Longshore Drift is an online magazine published jointly by the Medway Swale Estuary Partnership and Longshore Editions. Its primary focus is the landscape of the north Kent marshes, with occasional diversions into areas of related interest. We welcome submissions from writers, artists, filmmakers, photographers, musicians and craftspeople, who can inspire our readers to explore, understand and appreciate the importance of the area.

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Longshore Drift | Little Blue Hut – Poems by Nancy Charley
Longshore Drift is an online journal published by the Medway Swale Estuary Partnership. Its primary focus is on the natural and historical environments of the north Kent Marshes, with occasional diversions into related areas of interest.
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Little Blue Hut – Poems by Nancy Charley

Little Blue Hut – Poems by Nancy Charley




Nancy Charley
Smokestack Books



Maunsell Marksmen

Giants endure in the estuary:


On my watch I observe two clans

though once three thrived I’m told;

heroes from the warring days

with laddered legs clamped to the sea bed,

their armoured bodies held weaponry

which brought down flying enemies.


More hulk than hero now,

civvy street’s been none too kind

except for three years when they ruled the waves,

pirates famed for defiant songs.


Made dumb then dumped by officialdom,

unwanted, maybe unstable,

no longer able to communicate,

the bridges between them are disintegrated.

They are reliant on the kindness of strangers

for hope in their hell.


The UnSettler

He is suddenly there, feet in gloopy shallows,

hands pitted as the shingle, gaze at sea. I follow


his line of sight, he stares at surfing kites,

the arms of his jacket flap incongruously. I follow


his trudge east with steps weighty as water

at a spring tide. He paces so slowly I follow


with ease to a rendezvous with purple athlete,

a rolling guide whose glides impart energy. I follow


till they lunch, leant against the sea wall,

nibble at their whispers as they part company. I follow


past crows crowning rusted outflows,

a wetsuited woman waves at him, glares at me. I follow


his semaphore, decipher the message,

a murmuration of starlings in ascendency. I follow


as he tears at marram grass and glasswort,

misery mirrored in deserting sea. I follow


colour shift: sallow sunset, black clouds stacking

cause a sea change from dull to lucency. I follow


but I cannot unriddle who he might be,

whether his presence alters Water-Watcher’s destiny.


A Song of Hibernation

I wrapped my heart in a cotton shroud,

I wound my heart in a silk cocoon,

I gave my heart to the carrion crows

who flew my heart to a lace day moon.


The moon sank into a bruise-tinged haze,

my heart slipped into the cold cold waves.

The current twisting from flow to ebb

carried my heart away away.


I trapped my sorrow behind panes of glass,

I hid my body in a pinewood shed,

I pooled my tears for marygold drink,

I stifled my sobs in spider webs.


But a money-spinner comforted me,

crawled my hand as I scrawled my hurt,

taught my lament to the screaming gulls,

scattered my anguish to pecking culvers.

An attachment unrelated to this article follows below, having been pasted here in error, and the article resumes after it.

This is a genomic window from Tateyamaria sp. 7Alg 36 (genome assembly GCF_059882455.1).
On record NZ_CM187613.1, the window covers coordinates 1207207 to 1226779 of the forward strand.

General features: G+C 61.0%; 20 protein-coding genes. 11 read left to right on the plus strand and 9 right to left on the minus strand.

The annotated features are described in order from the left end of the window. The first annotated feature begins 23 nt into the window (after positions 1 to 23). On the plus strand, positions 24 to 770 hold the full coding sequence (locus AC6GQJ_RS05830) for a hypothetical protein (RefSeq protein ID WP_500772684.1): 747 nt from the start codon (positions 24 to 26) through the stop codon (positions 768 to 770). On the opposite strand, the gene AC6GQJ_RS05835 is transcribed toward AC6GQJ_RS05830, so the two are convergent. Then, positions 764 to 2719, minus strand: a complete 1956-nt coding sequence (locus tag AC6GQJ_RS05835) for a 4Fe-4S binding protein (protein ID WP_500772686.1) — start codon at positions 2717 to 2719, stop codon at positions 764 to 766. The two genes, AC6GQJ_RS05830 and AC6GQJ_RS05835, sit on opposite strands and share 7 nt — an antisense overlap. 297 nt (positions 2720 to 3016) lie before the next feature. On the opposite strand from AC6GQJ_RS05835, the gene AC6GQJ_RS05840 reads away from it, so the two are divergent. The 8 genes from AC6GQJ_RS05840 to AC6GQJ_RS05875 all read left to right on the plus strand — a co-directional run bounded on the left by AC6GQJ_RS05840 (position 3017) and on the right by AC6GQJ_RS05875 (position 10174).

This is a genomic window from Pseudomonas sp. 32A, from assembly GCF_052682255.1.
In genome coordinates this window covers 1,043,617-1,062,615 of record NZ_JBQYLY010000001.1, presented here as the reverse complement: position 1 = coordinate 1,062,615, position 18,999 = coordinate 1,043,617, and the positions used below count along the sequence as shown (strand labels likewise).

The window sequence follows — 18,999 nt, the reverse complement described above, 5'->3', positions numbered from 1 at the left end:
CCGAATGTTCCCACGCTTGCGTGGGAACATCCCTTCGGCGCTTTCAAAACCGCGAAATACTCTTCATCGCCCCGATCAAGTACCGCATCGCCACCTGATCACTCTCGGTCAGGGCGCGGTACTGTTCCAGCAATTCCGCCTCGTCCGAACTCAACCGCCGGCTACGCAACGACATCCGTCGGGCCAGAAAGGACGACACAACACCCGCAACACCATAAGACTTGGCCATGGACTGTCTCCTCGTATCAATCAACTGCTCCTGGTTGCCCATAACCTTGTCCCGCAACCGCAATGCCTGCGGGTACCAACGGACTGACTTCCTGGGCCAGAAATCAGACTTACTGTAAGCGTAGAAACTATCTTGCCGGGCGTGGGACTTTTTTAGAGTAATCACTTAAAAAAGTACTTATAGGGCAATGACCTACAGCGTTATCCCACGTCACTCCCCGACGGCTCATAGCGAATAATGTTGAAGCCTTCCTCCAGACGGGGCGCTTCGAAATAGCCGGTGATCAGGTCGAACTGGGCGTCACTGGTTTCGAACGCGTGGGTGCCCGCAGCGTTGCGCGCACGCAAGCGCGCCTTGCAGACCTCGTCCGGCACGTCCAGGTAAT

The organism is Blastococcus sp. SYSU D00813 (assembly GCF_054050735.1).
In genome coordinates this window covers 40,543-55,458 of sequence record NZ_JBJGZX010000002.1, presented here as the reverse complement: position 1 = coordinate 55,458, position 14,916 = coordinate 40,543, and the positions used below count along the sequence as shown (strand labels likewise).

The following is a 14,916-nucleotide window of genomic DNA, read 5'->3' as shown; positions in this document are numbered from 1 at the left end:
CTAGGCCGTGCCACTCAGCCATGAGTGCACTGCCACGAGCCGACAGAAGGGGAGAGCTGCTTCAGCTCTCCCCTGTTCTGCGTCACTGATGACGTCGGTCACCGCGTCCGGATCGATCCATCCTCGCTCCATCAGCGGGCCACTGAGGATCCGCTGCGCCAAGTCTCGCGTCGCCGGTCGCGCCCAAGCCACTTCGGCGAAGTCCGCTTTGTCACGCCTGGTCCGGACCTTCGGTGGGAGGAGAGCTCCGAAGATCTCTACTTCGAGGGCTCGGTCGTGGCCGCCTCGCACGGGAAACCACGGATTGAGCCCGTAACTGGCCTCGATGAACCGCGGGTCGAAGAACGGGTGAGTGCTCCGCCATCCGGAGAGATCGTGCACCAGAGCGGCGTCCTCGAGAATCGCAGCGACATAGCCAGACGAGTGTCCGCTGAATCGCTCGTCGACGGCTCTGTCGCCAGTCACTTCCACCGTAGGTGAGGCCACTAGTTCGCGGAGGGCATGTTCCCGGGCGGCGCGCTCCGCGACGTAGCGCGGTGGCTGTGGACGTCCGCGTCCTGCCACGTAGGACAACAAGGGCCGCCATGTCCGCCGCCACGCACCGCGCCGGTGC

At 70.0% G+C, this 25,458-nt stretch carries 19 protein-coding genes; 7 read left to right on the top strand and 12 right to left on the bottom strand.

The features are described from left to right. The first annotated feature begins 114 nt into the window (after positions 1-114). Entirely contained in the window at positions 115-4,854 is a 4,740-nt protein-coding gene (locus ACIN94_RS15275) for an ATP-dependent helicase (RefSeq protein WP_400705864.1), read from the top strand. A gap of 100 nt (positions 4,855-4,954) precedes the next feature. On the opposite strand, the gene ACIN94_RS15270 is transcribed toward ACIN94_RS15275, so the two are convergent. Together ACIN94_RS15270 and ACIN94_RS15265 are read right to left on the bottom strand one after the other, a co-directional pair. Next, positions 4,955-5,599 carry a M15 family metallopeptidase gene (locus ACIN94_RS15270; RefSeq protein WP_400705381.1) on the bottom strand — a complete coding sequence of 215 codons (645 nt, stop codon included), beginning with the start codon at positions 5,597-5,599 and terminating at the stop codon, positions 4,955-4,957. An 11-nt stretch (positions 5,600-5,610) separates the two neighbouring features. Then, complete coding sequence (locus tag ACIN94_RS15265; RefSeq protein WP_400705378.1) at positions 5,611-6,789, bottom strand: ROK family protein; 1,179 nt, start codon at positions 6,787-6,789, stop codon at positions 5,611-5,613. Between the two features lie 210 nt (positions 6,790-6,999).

I will bathe my face in the morning dew,

I will pinch off fear to feed crane flies,

I will sprinkle self-pity along the shingle,

skimming pebbles as anger dives.


My skin will absorb a radiant sunset,

my body will bask in crepuscular rays,

I will wade in the shallows when cats’ paws thrill,

I will dance with the moon’s corona display.


My heart will return when autumn is dead,

once winter is sifted and spring has sprung,

my heart will stir in its shrouding cocoon,

bloody my body, release my tongue.


My heart will return as a cormorant

lumbering silently over the sea,

oiled and preened and cruciate,

embracing others and saving me.


Sea Weeds

Daily she gathers armfuls of bladderwrack, carries them home,

dries until black, then weaves fronded weeds for her love.


Yet she fetches sea lettuce and gutweed to feed on their juices,

resourcing strength, awaiting the dawn of mourning’s end



This is the day the sea lost its sway.

This day the clouds held control over hue,

as hanging low, they leached colour away.


The day began as a man in black

with skipping ropes and twirling batons

stood on the shingle sending signals.


This day accumulated cumuli,

mountain high, turned water grey

but cotton bud scud bestowed yellow-green waves.


The morning filled with grass-cutters,

a drone that swelled with roused insects,

a starling racket flown in to lunch.


At noon, as clouds cleared in the west,

the sea two-toned in blue and charcoal,

cut by a line from shore to horizon


which brought the man in the motorised chair,

caped and cowled, dressed for prayer,

with pilgrim pups knelt in his basket.


Bewitchment came as a skein of geese


opened an aperture in the sea.

I will not disclose the face

or form of the one who rose.


But his breath becoming breeze

resigned this sentinel to leaving.


Nancy Charley works as the archivist at the Royal Asiatic Society. In 2011 she spent six weeks in a little blue beach hut on Tankerton Slopes, near Whitstable on the north Kent coast, recording the changing tides and shifting moods of the shingle beach. Little Blue Hut is a book about weather and water, bladderwrack and gutweed, swimmers, dog-walkers and sea anglers, cormorants and blackheaded gulls, resident birds and transient people . And always the horizon where sky merges with sea. You can purchase Little Blue Hut here.